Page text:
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Why we can't afford to let the anti-England brigade circumscribe Scottish education

It would be arrogant and foolish to exclude one country's ideas from our own reforms

It would be arrogant and foolish to exclude one country's ideas from our own reforms

I have heard the rumbledethump of the Border Reivers' hooves in recent issues of TESS. The teaching equivalent of the UK Border Agency is now required to secure the Scottish frontier from incursion by substandard and dangerous English educators. There has been a lather of indignation around the supposed impact of English teaching reforms up here. Any suggestion of a threat to our children is panic-mongering.

While the undertone of superiority was bad enough, the whiff of protectionism is of greater concern. In Scotland, despite our successes, we fret about the new curriculum: its impact; its funding; its definition of the teacher's role. Such insecurity nourishes an unhealthy perpetuation of (mostly) false distinctions between north and south. It does not speak of faith in the robustness of our own standards, more a fear of the outsider. We will trumpet our similarities to other states and articulate our aspirations to borrow from the best in the crusade to raise our educational game. But admit to drawing inspiration from England?

This blinds us to much that is excellent from the Tyne to Tamar. The free schools programme and explosion of academies are manifestations of a strength in diversity in England from which we would do well to learn. And it works in reverse: on visiting an event in England recently, I was struck by how many exhibitors and schools were promoting their version of Curriculum for Excellence.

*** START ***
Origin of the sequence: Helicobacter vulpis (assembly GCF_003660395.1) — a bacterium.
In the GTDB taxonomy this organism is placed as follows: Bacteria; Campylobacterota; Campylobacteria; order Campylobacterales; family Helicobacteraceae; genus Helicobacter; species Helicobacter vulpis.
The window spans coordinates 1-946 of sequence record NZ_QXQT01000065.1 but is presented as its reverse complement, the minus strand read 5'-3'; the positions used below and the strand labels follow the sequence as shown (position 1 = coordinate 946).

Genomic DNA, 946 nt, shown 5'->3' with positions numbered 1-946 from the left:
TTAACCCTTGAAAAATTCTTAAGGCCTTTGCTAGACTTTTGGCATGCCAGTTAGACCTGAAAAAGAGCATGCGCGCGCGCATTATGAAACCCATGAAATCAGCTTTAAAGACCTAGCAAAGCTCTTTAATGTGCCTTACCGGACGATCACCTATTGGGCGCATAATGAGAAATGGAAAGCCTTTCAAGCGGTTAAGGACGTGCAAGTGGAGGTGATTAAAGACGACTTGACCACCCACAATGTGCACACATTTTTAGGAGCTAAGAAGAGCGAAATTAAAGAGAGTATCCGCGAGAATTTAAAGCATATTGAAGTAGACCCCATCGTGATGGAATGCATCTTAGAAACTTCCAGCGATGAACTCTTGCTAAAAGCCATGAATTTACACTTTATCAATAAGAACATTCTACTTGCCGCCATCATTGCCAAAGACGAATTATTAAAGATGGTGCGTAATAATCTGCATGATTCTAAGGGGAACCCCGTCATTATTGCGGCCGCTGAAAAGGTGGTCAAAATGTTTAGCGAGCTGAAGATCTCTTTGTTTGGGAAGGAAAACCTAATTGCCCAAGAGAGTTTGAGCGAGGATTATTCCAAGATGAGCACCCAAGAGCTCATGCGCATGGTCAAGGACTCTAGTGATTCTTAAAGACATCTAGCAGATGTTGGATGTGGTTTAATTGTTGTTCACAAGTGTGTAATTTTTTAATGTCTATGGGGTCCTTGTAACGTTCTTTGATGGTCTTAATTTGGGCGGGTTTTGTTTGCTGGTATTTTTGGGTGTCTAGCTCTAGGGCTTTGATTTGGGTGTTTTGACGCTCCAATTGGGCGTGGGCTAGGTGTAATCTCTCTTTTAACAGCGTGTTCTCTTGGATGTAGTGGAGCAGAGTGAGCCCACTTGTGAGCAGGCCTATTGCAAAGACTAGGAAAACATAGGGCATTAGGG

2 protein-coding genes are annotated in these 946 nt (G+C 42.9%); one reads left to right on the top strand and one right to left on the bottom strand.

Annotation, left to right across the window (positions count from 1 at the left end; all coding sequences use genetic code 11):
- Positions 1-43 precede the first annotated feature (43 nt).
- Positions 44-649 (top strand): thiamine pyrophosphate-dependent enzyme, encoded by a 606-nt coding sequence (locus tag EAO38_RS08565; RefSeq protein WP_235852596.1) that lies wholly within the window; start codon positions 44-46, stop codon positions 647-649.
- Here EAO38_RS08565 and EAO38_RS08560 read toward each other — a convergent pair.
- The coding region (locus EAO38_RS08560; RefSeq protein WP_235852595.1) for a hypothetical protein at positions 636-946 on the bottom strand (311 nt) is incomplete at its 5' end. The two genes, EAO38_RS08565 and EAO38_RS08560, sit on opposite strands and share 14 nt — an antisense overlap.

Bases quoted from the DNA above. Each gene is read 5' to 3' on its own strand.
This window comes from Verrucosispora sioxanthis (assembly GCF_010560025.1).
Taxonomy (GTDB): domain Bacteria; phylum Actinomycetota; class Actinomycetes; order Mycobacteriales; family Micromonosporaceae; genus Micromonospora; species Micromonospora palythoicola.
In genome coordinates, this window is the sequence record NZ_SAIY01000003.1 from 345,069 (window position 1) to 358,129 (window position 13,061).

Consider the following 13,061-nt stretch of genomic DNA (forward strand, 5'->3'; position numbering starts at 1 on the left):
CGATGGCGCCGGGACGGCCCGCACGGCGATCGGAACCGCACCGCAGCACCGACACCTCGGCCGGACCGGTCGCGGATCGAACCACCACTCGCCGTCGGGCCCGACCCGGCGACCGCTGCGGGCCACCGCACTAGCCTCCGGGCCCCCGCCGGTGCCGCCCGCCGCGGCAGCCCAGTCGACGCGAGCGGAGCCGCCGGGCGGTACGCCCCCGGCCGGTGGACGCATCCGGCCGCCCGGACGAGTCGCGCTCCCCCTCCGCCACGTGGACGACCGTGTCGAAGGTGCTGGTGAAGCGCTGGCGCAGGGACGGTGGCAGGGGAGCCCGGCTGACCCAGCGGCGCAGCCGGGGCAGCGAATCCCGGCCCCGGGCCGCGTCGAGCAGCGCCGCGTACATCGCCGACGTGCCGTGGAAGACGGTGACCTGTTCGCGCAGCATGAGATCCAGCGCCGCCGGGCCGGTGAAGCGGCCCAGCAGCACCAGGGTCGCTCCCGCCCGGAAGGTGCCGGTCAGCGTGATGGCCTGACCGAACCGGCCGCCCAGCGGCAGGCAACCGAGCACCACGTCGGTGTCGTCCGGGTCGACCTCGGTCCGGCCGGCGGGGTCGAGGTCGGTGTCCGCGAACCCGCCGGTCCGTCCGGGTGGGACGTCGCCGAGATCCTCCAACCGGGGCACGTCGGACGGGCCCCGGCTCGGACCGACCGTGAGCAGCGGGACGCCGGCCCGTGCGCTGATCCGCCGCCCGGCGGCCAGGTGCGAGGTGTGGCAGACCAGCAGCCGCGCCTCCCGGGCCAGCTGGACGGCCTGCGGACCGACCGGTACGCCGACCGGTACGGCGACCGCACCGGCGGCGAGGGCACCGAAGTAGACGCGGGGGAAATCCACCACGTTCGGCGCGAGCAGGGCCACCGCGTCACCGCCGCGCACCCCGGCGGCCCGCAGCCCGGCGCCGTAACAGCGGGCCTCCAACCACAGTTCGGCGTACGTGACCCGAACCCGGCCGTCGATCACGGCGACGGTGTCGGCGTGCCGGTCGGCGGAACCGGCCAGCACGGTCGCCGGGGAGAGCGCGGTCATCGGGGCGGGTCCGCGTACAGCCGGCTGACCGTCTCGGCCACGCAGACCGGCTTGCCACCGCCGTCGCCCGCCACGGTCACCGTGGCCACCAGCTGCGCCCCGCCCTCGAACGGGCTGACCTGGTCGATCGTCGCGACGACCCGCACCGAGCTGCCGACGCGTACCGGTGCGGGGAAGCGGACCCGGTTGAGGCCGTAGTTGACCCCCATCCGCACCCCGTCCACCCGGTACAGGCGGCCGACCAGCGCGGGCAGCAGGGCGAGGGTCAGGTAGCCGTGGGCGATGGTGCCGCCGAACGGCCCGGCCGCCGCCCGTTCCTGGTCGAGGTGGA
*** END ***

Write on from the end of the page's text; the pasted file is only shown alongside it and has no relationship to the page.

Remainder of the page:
The exhortations in England for greater collaboration between public and private schools should resonate in Scotland too. It can be about much more than sharing facilities or joint CPD. It can be transformational. Before we decry the "deregulation" of the English teaching profession, let us heed the voices of Eton supremo Tony Little (who spoke recently of successfully employing and training unqualified staff) and Teach First.

My beef is not that we may miss out on excellent teachers coming up from England, bad though that is. I am concerned about an attitude of sanctimonious conservatism that is abroad in Scottish education. Claiming to safeguard, advocates of this outlook (or should that be "inlook") preserve the status quo by portraying tinkering or reworking as radical reform. Of course debate about change is essential, but I wonder sometimes if vested interests mount too much defence, while ostensibly supporting the consensus for transformational change.

If, as we seem to say, we seek to realise a new vision for schools and schooling through Curriculum for Excellence, then we cannot circumscribe whole tracts of the system from reform. That means remaining open to lessons from England, as elsewhere, and being prepared to redefine what it means to be, and what qualifies one to be, a teacher.

Ben Davis is depute headteacher at St Joseph's Academy, Kilmarnock.

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